The Problem with Big Data: It’s Getting Bigger

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Click to learn more about author Bernard Brode.

Take a quick look at the history of big data, and one fact will immediately strike you: The ability to collect data has almost always been larger than our ability to process it. Processing power used to expand exponentially, but in recent years that growth has slowed. The same cannot be said of the volumes of data available, which continue to grow year after year.

The figures on this are startling. More data was generated between 2014 and 2015 than in the entire previous history of the human race, and that amount of data is projected to double every two years. By 2020, it was projected that our accumulated digital data would grow to around 44 zettabytes (or 44 trillion gigabytes) and to 180 trillion gigabytes by 2025. Despite this concentrated effort to acquire data, less than 3 percent of it has ever been analyzed.

Whatever the other big data trends of 2020, then, one is arguably more important than all the rest: the sheer amount of data available and the problems that will cause us. In this article, we’ll look at just a few.

Data Volumes Are Increasing Faster Than Ever

There are a few key reasons why data volumes continue to increase exponentially. One is simply that more and more people are conducting all their business and personal lives online. If you live in a relatively affluent part of the world (or, in fact, the USA), it can be easy to forget that the “internet revolution” is far from over yet. Internet penetration in the USA still lags behind other countries, and so there are plenty of people who have yet to come online. As they do so, they will be entering a world in which their every step is monitored. This is largely so that they can be targeted with ads, but it has also given rise to huge repositories of information on individual internet users.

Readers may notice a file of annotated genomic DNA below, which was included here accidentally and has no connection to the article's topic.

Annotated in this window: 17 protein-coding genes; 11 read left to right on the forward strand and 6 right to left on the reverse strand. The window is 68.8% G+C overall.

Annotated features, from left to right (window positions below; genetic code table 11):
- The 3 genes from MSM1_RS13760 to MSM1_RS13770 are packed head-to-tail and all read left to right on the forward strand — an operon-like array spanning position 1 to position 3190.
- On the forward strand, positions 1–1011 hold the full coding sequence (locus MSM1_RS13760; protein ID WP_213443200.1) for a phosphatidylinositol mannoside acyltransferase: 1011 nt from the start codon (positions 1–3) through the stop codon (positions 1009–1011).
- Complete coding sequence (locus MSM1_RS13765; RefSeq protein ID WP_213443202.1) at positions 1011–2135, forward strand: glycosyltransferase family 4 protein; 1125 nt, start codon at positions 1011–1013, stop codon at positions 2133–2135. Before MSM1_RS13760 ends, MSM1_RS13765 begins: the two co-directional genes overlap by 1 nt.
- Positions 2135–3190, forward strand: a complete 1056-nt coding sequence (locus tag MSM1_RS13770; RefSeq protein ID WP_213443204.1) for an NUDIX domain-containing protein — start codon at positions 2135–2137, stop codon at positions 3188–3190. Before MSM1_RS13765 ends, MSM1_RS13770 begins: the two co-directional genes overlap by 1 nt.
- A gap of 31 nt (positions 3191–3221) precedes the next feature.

The second major reason why data volumes continue to increase is the Internet of Things (IoT). A decade ago, the IoT was largely limited to primitive fitness trackers and medical applications. Now, a bewildering array of devices are designed to acquire data on their owners’ habits and send this data back to enormous data warehouses.

Where Are We Going to Store It?

For marketers, this increase in the amount of data available on the average consumer has undoubtedly been of huge benefit, and it has revolutionized the marketing industry. For network engineers, the explosion in data volumes has been less beneficial. That’s because all this data must be stored somewhere, and we may be approaching the limit of what is possible with traditional ways of doing so.

To see why, it’s worth getting an idea of just how much data we’re talking about. In its Data Age 2025 report for Seagate, IDC forecasts the global datasphere will reach 175 zettabytes by 2025. That’s right, we’re measuring in zettabytes now.